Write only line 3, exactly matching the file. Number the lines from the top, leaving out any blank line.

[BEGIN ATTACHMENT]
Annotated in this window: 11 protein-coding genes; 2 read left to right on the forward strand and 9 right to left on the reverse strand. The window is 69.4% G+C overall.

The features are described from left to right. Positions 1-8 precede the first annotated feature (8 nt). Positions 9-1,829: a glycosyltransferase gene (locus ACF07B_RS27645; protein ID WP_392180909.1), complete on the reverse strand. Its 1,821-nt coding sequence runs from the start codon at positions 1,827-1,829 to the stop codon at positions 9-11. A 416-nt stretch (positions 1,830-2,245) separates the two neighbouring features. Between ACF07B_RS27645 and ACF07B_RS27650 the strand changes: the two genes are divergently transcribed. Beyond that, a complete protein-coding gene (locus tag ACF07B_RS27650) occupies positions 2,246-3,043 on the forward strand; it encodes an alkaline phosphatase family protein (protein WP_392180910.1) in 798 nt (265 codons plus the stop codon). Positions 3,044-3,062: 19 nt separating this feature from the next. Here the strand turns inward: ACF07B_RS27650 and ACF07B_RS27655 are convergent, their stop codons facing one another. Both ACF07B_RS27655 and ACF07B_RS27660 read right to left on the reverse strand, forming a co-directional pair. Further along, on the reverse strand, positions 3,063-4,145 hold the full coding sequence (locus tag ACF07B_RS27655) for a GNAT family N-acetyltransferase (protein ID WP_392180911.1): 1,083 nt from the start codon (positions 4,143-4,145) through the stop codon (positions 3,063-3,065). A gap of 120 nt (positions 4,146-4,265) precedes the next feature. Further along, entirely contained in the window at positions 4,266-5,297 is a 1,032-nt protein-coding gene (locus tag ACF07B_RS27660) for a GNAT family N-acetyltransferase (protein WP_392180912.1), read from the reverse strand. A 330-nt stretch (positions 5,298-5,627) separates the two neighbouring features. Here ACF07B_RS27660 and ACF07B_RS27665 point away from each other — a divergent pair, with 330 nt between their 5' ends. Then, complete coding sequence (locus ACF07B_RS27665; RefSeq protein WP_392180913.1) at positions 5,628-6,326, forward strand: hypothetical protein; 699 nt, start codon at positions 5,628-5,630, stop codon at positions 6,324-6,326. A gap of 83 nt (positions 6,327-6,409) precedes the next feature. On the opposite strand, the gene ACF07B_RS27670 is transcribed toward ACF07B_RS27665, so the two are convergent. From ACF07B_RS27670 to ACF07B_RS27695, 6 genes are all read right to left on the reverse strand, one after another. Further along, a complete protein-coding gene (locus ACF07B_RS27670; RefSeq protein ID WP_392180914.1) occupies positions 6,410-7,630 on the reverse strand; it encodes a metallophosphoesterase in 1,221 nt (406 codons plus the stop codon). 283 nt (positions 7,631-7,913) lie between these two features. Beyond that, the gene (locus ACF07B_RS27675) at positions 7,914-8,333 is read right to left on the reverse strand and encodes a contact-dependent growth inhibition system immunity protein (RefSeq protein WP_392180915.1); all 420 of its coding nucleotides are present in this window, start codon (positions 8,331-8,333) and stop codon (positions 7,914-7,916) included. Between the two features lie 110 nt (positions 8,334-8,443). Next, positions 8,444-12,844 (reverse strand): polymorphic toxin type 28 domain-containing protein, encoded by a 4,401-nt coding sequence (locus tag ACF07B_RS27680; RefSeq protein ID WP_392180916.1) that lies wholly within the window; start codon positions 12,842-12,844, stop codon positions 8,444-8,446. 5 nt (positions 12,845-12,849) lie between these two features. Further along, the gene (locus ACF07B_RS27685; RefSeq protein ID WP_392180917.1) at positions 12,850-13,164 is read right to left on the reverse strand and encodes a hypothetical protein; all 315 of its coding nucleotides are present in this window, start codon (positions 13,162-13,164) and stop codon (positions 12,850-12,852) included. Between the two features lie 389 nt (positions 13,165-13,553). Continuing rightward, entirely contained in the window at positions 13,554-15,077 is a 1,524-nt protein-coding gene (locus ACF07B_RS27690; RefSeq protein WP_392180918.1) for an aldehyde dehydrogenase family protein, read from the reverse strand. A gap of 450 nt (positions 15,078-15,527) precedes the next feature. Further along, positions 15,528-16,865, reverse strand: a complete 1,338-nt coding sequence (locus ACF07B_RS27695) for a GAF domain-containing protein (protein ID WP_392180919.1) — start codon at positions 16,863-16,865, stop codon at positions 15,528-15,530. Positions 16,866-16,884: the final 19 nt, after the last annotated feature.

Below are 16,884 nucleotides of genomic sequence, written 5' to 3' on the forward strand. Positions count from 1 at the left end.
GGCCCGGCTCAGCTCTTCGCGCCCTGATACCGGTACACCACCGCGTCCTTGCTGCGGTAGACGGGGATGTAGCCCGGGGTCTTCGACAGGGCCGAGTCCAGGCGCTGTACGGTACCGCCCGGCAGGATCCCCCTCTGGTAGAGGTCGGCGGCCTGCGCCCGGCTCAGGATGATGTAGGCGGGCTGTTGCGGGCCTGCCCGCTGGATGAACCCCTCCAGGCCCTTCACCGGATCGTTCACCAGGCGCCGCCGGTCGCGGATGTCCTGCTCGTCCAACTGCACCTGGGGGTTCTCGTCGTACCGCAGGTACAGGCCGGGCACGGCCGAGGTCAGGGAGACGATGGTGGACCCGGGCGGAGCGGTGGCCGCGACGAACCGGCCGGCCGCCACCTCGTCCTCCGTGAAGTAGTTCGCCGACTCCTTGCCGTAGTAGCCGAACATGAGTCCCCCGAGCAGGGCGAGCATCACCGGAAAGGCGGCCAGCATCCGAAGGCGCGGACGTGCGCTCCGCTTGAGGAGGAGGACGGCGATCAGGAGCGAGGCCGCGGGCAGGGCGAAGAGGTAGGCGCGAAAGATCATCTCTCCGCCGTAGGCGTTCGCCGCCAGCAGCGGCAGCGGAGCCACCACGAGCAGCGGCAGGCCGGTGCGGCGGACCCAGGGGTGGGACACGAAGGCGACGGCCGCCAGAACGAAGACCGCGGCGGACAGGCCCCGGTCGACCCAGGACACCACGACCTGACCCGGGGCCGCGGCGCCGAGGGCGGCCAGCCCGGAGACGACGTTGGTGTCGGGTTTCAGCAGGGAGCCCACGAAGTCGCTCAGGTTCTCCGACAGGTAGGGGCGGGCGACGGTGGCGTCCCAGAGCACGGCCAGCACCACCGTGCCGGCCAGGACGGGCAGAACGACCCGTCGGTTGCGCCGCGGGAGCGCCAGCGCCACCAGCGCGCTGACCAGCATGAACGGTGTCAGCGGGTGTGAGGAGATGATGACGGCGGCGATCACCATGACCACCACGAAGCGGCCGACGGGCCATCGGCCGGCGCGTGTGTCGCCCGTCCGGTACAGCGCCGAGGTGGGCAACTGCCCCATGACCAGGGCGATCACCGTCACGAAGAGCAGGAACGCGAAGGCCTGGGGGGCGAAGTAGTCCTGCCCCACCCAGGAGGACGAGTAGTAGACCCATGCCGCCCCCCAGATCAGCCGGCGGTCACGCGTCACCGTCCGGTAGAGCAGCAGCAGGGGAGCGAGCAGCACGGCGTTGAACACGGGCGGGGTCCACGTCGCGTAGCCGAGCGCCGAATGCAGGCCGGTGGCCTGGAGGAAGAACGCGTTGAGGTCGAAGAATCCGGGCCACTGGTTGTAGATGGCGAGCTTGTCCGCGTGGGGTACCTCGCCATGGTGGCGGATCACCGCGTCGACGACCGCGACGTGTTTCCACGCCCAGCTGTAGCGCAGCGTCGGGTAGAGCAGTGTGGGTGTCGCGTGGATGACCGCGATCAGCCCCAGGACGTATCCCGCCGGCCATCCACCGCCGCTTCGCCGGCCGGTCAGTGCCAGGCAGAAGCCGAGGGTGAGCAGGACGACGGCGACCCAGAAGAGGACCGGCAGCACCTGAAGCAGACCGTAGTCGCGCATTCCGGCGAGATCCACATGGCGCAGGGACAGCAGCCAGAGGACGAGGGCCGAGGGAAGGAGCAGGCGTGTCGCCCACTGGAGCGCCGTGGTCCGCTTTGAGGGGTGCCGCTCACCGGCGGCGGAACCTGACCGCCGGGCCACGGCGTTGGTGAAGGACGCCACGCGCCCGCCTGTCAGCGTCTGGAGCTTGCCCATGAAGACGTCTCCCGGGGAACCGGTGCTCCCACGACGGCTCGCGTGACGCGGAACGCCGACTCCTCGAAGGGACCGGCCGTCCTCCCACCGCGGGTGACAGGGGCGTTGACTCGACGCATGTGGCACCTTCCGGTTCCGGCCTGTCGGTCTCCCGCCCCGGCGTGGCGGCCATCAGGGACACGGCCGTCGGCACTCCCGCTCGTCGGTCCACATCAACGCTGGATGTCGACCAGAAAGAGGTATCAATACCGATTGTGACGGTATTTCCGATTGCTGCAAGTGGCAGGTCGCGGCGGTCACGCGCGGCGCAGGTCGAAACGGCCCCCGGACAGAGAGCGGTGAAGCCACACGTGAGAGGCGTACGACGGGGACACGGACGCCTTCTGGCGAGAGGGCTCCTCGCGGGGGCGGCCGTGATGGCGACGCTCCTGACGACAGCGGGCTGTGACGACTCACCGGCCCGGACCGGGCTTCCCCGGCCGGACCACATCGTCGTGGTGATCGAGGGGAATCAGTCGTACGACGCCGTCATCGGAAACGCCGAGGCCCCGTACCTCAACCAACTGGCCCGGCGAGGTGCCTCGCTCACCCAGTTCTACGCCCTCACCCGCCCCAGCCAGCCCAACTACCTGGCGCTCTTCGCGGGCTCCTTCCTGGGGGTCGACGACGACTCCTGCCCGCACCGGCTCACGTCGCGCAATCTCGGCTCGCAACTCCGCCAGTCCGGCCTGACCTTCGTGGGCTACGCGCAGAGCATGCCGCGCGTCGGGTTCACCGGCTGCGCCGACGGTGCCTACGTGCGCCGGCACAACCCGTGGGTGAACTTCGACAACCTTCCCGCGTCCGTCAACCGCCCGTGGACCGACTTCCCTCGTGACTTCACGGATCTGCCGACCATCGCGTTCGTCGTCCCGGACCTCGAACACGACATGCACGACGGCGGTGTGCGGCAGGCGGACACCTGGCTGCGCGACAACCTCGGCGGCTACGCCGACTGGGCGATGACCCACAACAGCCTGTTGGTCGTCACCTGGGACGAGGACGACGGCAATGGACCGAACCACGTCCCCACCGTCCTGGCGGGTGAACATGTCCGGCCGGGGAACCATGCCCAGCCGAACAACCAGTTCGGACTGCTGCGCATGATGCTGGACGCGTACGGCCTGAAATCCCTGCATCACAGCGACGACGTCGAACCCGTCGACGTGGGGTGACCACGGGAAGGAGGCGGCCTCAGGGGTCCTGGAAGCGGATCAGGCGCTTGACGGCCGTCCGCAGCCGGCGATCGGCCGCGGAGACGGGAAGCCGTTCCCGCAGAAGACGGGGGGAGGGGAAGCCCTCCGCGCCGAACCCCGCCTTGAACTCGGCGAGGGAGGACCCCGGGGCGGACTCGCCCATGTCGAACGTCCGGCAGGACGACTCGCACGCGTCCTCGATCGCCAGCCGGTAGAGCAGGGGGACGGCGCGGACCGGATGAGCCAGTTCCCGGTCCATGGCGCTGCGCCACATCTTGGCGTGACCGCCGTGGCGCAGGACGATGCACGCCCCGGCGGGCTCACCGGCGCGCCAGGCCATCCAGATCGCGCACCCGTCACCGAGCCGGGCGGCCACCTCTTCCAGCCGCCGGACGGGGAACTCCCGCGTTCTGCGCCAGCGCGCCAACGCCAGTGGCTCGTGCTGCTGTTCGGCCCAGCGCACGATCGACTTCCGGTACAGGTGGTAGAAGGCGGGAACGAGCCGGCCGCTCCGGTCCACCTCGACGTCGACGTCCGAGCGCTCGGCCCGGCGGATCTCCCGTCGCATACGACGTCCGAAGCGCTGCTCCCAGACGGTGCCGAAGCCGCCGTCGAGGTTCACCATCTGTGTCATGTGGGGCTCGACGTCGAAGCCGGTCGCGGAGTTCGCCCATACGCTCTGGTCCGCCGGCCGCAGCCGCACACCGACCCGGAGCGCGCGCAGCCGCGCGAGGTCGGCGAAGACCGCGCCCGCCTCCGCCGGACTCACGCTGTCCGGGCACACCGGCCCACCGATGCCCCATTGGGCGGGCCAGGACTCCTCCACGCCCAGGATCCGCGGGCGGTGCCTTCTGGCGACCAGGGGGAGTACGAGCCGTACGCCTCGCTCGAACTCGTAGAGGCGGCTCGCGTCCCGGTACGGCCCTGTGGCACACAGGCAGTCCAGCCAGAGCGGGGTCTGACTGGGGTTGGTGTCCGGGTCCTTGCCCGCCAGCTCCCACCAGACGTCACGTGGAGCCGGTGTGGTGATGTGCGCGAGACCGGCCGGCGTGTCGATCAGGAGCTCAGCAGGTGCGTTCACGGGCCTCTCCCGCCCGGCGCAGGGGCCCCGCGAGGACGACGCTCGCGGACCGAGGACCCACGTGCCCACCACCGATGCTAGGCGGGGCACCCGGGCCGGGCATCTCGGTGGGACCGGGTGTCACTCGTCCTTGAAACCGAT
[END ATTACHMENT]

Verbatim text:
Below are 16,884 nucleotides of genomic sequence, written 5' to 3' on the forward strand. Positions count from 1 at the left end.